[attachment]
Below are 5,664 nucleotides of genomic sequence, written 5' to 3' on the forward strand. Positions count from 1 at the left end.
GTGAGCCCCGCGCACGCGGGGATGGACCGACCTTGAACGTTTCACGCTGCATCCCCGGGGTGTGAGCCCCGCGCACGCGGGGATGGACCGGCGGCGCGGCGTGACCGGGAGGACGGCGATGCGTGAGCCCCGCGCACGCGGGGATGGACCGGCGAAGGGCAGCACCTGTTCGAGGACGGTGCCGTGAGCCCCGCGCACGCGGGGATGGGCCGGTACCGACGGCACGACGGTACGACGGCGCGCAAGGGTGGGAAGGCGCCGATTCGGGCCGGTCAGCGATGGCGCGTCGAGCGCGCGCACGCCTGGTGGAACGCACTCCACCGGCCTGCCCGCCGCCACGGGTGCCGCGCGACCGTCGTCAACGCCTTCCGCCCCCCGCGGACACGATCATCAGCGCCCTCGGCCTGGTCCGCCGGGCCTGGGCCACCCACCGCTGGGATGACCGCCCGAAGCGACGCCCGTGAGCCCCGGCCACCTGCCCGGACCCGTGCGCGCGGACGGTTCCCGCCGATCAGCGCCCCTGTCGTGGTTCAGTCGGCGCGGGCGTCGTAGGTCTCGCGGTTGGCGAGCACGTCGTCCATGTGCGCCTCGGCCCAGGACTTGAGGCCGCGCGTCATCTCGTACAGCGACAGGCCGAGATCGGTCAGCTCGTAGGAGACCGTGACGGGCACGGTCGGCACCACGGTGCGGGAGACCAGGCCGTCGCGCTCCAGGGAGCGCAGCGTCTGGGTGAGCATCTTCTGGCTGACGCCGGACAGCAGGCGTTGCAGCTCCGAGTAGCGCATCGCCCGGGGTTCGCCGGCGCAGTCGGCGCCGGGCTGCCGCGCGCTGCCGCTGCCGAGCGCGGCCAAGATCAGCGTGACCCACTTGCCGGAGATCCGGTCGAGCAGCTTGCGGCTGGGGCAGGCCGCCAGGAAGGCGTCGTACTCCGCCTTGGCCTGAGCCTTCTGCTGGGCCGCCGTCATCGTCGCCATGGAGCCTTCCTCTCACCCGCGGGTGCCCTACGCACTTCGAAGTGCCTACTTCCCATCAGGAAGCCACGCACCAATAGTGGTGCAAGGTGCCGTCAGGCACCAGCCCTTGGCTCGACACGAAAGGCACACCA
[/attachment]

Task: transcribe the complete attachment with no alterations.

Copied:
Below are 5,664 nucleotides of genomic sequence, written 5' to 3' on the forward strand. Positions count from 1 at the left end.
GTGAGCCCCGCGCACGCGGGGATGGACCGACCTTGAACGTTTCACGCTGCATCCCCGGGGTGTGAGCCCCGCGCACGCGGGGATGGACCGGCGGCGCGGCGTGACCGGGAGGACGGCGATGCGTGAGCCCCGCGCACGCGGGGATGGACCGGCGAAGGGCAGCACCTGTTCGAGGACGGTGCCGTGAGCCCCGCGCACGCGGGGATGGGCCGGTACCGACGGCACGACGGTACGACGGCGCGCAAGGGTGGGAAGGCGCCGATTCGGGCCGGTCAGCGATGGCGCGTCGAGCGCGCGCACGCCTGGTGGAACGCACTCCACCGGCCTGCCCGCCGCCACGGGTGCCGCGCGACCGTCGTCAACGCCTTCCGCCCCCCGCGGACACGATCATCAGCGCCCTCGGCCTGGTCCGCCGGGCCTGGGCCACCCACCGCTGGGATGACCGCCCGAAGCGACGCCCGTGAGCCCCGGCCACCTGCCCGGACCCGTGCGCGCGGACGGTTCCCGCCGATCAGCGCCCCTGTCGTGGTTCAGTCGGCGCGGGCGTCGTAGGTCTCGCGGTTGGCGAGCACGTCGTCCATGTGCGCCTCGGCCCAGGACTTGAGGCCGCGCGTCATCTCGTACAGCGACAGGCCGAGATCGGTCAGCTCGTAGGAGACCGTGACGGGCACGGTCGGCACCACGGTGCGGGAGACCAGGCCGTCGCGCTCCAGGGAGCGCAGCGTCTGGGTGAGCATCTTCTGGCTGACGCCGGACAGCAGGCGTTGCAGCTCCGAGTAGCGCATCGCCCGGGGTTCGCCGGCGCAGTCGGCGCCGGGCTGCCGCGCGCTGCCGCTGCCGAGCGCGGCCAAGATCAGCGTGACCCACTTGCCGGAGATCCGGTCGAGCAGCTTGCGGCTGGGGCAGGCCGCCAGGAAGGCGTCGTACTCCGCCTTGGCCTGAGCCTTCTGCTGGGCCGCCGTCATCGTCGCCATGGAGCCTTCCTCTCACCCGCGGGTGCCCTACGCACTTCGAAGTGCCTACTTCCCATCAGGAAGCCACGCACCAATAGTGGTGCAAGGTGCCGTCAGGCACCAGCCCTTGGCTCGACACGAAAGGCACACCA